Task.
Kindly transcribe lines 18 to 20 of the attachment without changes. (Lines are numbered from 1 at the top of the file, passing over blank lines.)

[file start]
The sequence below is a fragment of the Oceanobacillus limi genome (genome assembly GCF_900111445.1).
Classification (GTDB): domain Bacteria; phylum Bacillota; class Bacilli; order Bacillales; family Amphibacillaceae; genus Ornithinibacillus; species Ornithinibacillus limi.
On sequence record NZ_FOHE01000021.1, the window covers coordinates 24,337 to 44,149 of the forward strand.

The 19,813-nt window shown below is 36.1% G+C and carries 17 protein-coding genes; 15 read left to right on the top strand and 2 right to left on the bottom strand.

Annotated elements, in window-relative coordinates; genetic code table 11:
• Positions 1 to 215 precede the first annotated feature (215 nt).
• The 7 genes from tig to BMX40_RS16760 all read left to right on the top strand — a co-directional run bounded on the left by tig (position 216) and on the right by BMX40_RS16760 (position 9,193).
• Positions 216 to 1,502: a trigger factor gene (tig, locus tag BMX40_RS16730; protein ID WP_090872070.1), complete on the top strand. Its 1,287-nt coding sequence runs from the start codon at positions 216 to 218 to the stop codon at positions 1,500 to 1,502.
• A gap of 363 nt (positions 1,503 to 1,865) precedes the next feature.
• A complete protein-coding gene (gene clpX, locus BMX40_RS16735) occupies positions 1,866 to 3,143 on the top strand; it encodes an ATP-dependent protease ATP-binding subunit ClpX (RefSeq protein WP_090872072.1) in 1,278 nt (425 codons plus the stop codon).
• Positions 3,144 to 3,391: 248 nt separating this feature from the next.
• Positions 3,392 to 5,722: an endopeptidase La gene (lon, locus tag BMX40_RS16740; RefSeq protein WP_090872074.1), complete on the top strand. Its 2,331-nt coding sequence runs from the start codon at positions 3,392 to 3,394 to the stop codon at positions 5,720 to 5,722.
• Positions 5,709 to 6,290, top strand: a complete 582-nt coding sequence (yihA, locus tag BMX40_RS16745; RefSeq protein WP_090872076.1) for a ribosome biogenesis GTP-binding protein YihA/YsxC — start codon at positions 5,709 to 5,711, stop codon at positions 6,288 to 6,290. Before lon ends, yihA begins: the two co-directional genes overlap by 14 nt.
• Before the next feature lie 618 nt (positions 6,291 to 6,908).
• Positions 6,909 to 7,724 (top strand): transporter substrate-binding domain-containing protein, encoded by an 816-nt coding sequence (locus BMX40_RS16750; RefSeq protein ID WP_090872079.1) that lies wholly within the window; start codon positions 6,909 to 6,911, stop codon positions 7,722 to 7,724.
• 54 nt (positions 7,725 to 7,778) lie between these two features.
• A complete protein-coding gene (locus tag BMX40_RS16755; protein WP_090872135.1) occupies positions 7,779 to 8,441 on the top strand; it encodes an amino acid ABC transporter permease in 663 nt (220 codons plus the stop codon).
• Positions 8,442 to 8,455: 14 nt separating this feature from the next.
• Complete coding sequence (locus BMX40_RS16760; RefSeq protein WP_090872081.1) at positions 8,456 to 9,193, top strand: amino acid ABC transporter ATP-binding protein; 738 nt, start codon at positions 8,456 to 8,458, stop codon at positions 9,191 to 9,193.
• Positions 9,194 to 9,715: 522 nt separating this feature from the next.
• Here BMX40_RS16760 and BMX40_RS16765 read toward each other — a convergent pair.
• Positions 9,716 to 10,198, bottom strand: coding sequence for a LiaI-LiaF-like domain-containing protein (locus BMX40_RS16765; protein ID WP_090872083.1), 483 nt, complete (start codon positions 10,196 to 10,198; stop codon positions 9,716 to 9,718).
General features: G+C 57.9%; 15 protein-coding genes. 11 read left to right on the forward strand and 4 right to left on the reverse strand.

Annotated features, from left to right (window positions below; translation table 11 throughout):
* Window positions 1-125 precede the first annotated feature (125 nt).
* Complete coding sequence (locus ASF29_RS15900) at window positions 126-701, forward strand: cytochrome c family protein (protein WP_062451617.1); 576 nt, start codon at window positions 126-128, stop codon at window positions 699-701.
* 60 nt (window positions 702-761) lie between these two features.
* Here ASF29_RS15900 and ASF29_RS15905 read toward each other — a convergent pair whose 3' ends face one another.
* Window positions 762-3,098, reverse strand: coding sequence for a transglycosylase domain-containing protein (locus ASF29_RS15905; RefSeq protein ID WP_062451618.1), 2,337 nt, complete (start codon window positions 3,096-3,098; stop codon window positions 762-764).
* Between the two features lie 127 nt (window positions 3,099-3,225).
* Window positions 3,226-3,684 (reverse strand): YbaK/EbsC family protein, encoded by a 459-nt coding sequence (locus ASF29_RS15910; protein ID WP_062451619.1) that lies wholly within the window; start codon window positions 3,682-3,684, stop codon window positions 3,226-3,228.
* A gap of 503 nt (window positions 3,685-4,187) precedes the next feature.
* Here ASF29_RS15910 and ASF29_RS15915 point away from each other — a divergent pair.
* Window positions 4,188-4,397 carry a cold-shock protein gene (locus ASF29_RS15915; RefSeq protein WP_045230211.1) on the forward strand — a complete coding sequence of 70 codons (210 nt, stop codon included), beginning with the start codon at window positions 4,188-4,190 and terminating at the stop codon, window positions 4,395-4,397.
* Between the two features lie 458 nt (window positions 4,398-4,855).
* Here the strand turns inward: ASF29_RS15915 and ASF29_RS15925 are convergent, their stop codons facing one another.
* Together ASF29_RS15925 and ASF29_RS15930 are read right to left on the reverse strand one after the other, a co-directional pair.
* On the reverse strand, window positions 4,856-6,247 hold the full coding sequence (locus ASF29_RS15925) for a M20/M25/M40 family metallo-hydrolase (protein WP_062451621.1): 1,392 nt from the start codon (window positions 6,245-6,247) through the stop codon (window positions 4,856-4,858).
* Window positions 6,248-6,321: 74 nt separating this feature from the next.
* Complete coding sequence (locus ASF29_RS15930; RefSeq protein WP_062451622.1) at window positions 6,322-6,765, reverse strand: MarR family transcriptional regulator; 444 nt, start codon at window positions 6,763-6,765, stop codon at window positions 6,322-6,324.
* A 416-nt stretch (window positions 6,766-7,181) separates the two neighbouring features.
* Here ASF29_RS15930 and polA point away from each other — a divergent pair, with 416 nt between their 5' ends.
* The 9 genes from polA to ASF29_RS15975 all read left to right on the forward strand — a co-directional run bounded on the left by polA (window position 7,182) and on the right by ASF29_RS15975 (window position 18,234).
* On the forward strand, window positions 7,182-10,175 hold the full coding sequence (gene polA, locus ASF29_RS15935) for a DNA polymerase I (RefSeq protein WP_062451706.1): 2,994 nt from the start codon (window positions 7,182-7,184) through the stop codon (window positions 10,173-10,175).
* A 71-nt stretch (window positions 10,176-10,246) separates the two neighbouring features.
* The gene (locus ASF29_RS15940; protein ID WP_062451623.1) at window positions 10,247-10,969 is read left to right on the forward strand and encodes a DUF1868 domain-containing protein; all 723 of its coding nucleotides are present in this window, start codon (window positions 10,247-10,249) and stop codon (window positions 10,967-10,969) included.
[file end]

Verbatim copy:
• Positions 8,442 to 8,455: 14 nt separating this feature from the next.
• Complete coding sequence (locus BMX40_RS16760; RefSeq protein WP_090872081.1) at positions 8,456 to 9,193, top strand: amino acid ABC transporter ATP-binding protein; 738 nt, start codon at positions 8,456 to 8,458, stop codon at positions 9,191 to 9,193.
• Positions 9,194 to 9,715: 522 nt separating this feature from the next.